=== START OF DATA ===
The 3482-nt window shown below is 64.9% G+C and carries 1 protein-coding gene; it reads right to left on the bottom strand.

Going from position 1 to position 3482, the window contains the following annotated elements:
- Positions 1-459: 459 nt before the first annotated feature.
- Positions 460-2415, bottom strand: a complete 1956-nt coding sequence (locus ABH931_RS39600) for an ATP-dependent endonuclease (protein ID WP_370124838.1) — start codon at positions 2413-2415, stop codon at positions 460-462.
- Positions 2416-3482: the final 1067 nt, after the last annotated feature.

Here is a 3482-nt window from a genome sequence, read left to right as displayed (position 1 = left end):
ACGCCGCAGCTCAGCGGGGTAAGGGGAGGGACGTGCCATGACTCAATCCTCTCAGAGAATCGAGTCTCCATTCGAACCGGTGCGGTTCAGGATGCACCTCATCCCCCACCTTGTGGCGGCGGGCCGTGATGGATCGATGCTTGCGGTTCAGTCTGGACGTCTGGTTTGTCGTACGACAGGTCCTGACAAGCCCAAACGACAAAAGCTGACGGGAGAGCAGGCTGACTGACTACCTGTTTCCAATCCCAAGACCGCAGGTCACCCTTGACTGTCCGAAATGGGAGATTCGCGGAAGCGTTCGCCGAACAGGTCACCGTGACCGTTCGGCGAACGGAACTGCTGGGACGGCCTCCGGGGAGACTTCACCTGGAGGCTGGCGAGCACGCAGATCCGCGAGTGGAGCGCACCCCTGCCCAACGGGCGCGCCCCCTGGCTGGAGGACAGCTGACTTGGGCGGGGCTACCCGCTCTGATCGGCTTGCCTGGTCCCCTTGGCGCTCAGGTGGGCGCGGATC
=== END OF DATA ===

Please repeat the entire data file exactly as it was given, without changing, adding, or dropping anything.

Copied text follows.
The 3482-nt window shown below is 64.9% G+C and carries 1 protein-coding gene; it reads right to left on the bottom strand.

Going from position 1 to position 3482, the window contains the following annotated elements:
- Positions 1-459: 459 nt before the first annotated feature.
- Positions 460-2415, bottom strand: a complete 1956-nt coding sequence (locus ABH931_RS39600) for an ATP-dependent endonuclease (protein ID WP_370124838.1) — start codon at positions 2413-2415, stop codon at positions 460-462.
- Positions 2416-3482: the final 1067 nt, after the last annotated feature.

Here is a 3482-nt window from a genome sequence, read left to right as displayed (position 1 = left end):
ACGCCGCAGCTCAGCGGGGTAAGGGGAGGGACGTGCCATGACTCAATCCTCTCAGAGAATCGAGTCTCCATTCGAACCGGTGCGGTTCAGGATGCACCTCATCCCCCACCTTGTGGCGGCGGGCCGTGATGGATCGATGCTTGCGGTTCAGTCTGGACGTCTGGTTTGTCGTACGACAGGTCCTGACAAGCCCAAACGACAAAAGCTGACGGGAGAGCAGGCTGACTGACTACCTGTTTCCAATCCCAAGACCGCAGGTCACCCTTGACTGTCCGAAATGGGAGATTCGCGGAAGCGTTCGCCGAACAGGTCACCGTGACCGTTCGGCGAACGGAACTGCTGGGACGGCCTCCGGGGAGACTTCACCTGGAGGCTGGCGAGCACGCAGATCCGCGAGTGGAGCGCACCCCTGCCCAACGGGCGCGCCCCCTGGCTGGAGGACAGCTGACTTGGGCGGGGCTACCCGCTCTGATCGGCTTGCCTGGTCCCCTTGGCGCTCAGGTGGGCGCGGATC